The community group that met for a year to develop the Conservation Strategy said Ausable Bayfield Conservation and other partners should protect water, soil, and living things ... such as turtles.
Ontario has eight native turtle species. All eight of these species can be found in Ausable Bayfield Conservation watersheds. These species are as follows:
Turtle Sighting Reporting Form
Ausable Bayfield Conservation would like to hear about your turtle sightings.
Click here on this link for: Turtle Sighting Reporting Form.
For more information on these turtle species, please visit the Ontario Nature Reptiles and Amphibians web page.
What to do if you find a turtle on the road
Female turtles need to leave the water to lay their eggs on dry ground. They typically do this from late May to early July. They often need to cross roads to get to suitable nesting areas. Sometimes they may even nest on the sides of roads.
If you find a turtle on the road, please help it across safely (only if it is safe for you to do so). Always move the turtle in the direction that it is heading.
Most turtles can be picked up carefully with two hands. When handling Snapping Turtles keep a safe distance from their head as they will snap at you if they feel threatened. You can grab the back of the shell and gently drag it across the road. Or, you may want to use a shovel, blanket, or car mat to move the turtle. Never pick up a turtle by the tail as this could damage its spine.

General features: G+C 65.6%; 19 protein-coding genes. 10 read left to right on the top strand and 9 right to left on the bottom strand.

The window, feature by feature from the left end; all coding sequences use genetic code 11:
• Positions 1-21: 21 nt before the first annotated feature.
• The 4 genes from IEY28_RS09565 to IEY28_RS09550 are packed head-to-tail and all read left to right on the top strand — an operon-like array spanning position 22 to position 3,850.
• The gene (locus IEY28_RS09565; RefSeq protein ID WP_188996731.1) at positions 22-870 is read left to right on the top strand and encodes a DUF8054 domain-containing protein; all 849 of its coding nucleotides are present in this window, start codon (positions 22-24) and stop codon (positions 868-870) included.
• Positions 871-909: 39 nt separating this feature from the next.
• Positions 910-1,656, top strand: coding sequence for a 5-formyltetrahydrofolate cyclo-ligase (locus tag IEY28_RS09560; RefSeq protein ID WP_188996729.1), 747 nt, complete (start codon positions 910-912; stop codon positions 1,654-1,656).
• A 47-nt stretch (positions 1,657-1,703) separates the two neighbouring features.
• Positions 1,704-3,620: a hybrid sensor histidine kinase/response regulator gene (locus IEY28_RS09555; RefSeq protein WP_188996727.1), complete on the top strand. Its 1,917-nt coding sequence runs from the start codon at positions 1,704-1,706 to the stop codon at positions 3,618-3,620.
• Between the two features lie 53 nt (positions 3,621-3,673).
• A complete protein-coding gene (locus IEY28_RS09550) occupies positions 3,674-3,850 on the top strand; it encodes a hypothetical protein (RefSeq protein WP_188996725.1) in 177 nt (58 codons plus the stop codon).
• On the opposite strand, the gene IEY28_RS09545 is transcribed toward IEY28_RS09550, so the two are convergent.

What to do if you find an injured turtle
Most turtles can be picked up carefully with two hands.
When handling Snapping Turtles keep a safe distance from their head as they will snap at you if they feel threatened. You may want to use a shovel or board to lift the turtle.
Note the location (road and major intersections) where the turtle was found to ensure it can be released according to provincial regulations.
Do not transport turtles in water. Do not offer the turtle anything to eat.
Take the turtle to:
Volunteer couriers may be able to drive the turtle to a rehabilitation centre if you cannot. Please call first.
Even if the turtle cannot be saved, wildlife rehabilitation staff may be able to save the eggs inside her!
The local ecological system depends on having diverse animals that each play a role to keep that system healthy. The turtle is a vital part of that eco-system. Turtles help to control aquatic vegetation. Turtles serve as scavengers. This means they help clean our creeks and wetlands by eating dead and decaying fish and other organisms.
It takes a long time for most turtles to reach maturity. Mature turtles may live a long time but turtles reproduce at a low rate. Any time a mother turtle dies, or any adult turtle dies, there is an impact on the future of the species. A Snapping Turtle would have to lay about 1,400 eggs in her lifetime, on average, in order for just one of her offspring to survive to adulthood. Saving even one adult by safely moving it across the road can help to conserve that species.